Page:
Evans, who is co-chairman of Howard Dean's campaign in the District, argues that a good showing by Dean would draw national attention. In other words, Evans thinks the actual presidential tally may be the secret meaning of this presidential primary.

"If Dean wins in a predominantly African American city with a Southern tilt to it, that's a big story," Evans says.

Dean, who has received endorsements from eight council members, declined to show up for the primary's only debate Friday. Making an appearance were the three other "major" national candidates on the ballot (as always, it is unclear how the major-minor demarcation is decided, or by whom, or when, or based on what criteria): Dennis J. Kucinich, Carol Moseley Braun and Al Sharpton. Dean was represented by an empty chair and a nameplate, and the other candidates made sure to deride his failure to show up for the nonbinding advisory quasi-primary.

Sharpton has held rallies in the city in recent days, and last-second campaigning has included automated phone calls by actor Danny Glover on behalf of Kucinich. But election fever has not exactly gripped the capital.

Braun, the former senator, says she kept her name on the ballot in the District out of respect for Norton and the other voting-rights activists (she points out that as a legislator in Illinois, she backed D.C. statehood as early as 1981), but she adds, "I put precious few resources into this effort because there are not delegates associated with it."

She's a realist.

Eleven of the candidates on the D.C. ballot are Democrats, and two are listed as belonging to the DC Statehood Green Party. Republicans in the District, if there are any, will not be permitted to participate today, nor is anyone who is an Independent.

This turned out to be a ballot with easy-on, easy-off access. Essentially anyone could join the fun. Among those running is Harry Braun (no relation to the former senator), the only candidate whose slogan is "Making America Energy Independent & Pollution-Free with Windship Hydrogen Production Systems."

"I'm talking about making the hydrogen from water," Braun said in a phone interview Sunday. "President Bush wants to make it from coal and nuclear power. That's not clean hydrogen, that's filthy hydrogen, and that's nonrenewable hydrogen."

The Braun plan is to build "windships," which he describes as 500 to 1,000 feet tall, with the "hull" anchored under the sea just off the coast. A large mast would hold wind turbines. A crew, below water, would run the machinery to convert ocean water to liquid hydrogen. Each windship would cost $10 million. How many of these enormous windships would Braun need?

"About a million," he said. The project would cost $6 trillion total, in his estimation.

Meanwhile David Cobb, seeking the Green Party nomination, believes the D.C. primary will help the credibility of his candidacy. "Our participation in the primary is another indication of our growing reality as a serious, credible political party," he said.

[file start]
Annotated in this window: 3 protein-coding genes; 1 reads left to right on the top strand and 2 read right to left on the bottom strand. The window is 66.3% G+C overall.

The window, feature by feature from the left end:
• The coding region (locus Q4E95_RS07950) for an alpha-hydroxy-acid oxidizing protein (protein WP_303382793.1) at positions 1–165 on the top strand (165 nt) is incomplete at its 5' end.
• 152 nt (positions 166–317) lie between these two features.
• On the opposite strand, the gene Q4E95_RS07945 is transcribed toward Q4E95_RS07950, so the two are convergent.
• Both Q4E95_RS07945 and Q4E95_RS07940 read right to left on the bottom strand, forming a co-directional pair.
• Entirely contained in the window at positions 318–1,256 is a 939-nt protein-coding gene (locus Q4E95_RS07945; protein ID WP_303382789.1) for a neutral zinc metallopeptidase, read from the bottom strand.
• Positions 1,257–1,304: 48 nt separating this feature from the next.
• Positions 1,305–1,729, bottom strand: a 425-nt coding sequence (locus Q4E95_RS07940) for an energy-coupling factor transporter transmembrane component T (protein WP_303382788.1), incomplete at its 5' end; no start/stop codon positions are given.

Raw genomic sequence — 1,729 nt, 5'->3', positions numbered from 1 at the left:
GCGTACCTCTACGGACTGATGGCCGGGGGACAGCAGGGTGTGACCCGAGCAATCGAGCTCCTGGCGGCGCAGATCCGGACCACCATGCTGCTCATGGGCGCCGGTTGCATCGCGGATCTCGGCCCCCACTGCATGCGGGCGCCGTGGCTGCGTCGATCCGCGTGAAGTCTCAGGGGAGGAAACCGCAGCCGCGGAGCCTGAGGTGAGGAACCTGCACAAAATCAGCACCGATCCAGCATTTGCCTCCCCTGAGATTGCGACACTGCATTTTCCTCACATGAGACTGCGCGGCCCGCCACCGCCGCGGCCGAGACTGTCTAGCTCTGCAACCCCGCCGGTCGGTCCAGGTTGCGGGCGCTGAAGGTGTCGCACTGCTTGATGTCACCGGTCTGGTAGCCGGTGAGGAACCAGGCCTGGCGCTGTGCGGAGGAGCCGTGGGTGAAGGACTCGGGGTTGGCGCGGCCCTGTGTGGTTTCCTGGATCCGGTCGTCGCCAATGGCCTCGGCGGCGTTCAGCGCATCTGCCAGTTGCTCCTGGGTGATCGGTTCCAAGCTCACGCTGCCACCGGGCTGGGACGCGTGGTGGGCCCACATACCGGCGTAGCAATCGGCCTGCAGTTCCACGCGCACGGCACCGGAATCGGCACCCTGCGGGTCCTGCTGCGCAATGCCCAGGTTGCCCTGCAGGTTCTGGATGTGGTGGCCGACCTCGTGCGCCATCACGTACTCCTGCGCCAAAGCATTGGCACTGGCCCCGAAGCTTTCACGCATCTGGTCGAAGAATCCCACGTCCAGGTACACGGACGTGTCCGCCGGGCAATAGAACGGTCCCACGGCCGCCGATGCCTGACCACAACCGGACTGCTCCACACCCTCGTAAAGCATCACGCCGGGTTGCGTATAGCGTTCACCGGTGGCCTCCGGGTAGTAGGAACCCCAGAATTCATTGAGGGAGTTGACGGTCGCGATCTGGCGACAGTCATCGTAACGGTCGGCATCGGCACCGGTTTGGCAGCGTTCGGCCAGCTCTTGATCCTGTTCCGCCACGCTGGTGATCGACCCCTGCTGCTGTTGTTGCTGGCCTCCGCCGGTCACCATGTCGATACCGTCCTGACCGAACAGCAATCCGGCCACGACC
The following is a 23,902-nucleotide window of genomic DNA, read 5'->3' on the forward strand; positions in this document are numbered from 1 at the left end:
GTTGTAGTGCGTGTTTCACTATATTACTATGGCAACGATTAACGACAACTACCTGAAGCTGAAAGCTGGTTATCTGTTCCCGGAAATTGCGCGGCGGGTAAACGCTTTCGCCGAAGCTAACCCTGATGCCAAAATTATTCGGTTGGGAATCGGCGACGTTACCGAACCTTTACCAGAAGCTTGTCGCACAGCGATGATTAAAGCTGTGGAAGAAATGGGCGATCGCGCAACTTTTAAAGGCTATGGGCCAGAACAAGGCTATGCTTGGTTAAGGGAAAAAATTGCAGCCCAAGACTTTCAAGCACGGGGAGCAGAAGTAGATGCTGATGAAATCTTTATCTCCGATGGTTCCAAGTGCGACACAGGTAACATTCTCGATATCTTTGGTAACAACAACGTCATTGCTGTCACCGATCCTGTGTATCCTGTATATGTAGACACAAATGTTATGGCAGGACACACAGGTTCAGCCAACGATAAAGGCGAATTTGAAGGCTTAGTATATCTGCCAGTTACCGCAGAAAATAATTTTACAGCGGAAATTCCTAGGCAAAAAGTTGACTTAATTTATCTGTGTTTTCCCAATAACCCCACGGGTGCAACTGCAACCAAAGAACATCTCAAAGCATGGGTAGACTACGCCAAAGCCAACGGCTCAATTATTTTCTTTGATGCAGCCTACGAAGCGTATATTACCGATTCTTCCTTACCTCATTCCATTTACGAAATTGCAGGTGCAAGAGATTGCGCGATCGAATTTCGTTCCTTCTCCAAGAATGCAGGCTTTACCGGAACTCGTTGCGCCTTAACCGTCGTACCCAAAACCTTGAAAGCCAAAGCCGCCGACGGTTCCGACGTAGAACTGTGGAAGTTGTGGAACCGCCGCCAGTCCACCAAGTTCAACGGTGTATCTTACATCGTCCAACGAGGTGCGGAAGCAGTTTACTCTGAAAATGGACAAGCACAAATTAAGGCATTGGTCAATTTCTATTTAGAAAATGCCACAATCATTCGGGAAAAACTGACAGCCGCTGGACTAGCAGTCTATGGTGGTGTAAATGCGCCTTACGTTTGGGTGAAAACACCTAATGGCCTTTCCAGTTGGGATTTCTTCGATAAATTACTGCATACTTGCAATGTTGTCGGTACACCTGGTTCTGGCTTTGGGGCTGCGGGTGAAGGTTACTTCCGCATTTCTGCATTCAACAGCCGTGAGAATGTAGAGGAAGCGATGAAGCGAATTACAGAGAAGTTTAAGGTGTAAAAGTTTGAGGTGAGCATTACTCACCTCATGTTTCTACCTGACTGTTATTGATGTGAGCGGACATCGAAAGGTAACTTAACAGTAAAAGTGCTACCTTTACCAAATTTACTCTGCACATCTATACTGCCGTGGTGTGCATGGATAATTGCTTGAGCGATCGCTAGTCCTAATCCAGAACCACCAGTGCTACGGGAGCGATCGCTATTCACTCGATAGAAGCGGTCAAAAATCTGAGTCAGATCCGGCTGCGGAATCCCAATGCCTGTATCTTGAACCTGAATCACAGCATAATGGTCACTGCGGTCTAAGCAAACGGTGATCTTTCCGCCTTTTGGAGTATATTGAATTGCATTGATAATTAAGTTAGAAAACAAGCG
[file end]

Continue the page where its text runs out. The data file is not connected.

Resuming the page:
Another candidate is Lyndon LaRouche, one of the deans of the political fringe. LaRouche is a difficult figure to describe, as his theories are flecked with esoteric conspiracies. His Web site describes his belief that Vice President Cheney is one of the "Beast-Men," and says a recent piece of writing by LaRouche is an "assault on the Cheney grouping, by establishing its philosophical roots in the history of Synarchism, the reactionary current which created a series of fascist 'Beast-men,' beginning with Napoleon Bonaparte, and going through Hitler, Mussolini, and up to the present day."

Another candidate is a California man named Lucian Wojciechowski. A phone call to Wojciechowski did not yield abundant information about his political views, though he did forcefully advocate the construction of 40-story buildings, each many miles long, to run up the California coastline from San Diego to Los Angeles.

He also mentioned a recent skirmish with the court system.

"I couldn't leave Imperial County for a while because two women accused me of doing something I didn't do, and I had to go to court, and I missed the debates. We're going to sue them for a billion dollars," he said.

The accusation?

"Lewd conduct."

Also on the ballot is Vermin Supreme, a performance artist who has appeared regularly at political events over the years with a large black boot jammed upside down on his head. Among other positions, he advocates mandatory toothbrushing. He also wants scientists to genetically engineer flying monkeys to serve as tooth fairies.

So then: Can this primary be saved?

"People can belittle it all they want," Evans says. "The fact is, we're having the first primary in the nation."

And perhaps in some ways the best.

The candidate slate in the primary includes, from left, Rep. Dennis Kucinich, Harry Braun, Carol Moseley Braun (no relation) and Lyndon LaRouche. Washington officially chooses delegates at caucuses in February and March.Al Sharpton, being interviewed on Georgia Avenue yesterday, is one of the few "major" candidates on the ballot today, and one of fewer who have campaigned here. Al Sharpton, greeting Kent Gilmore in a Georgia Avenue sandwich shop, has held rallies in the city in recent days.A drawing on candidate Harry Braun's Web site, which advocates solving U.S. energy needs by using "windships" to extract hydrogen from water.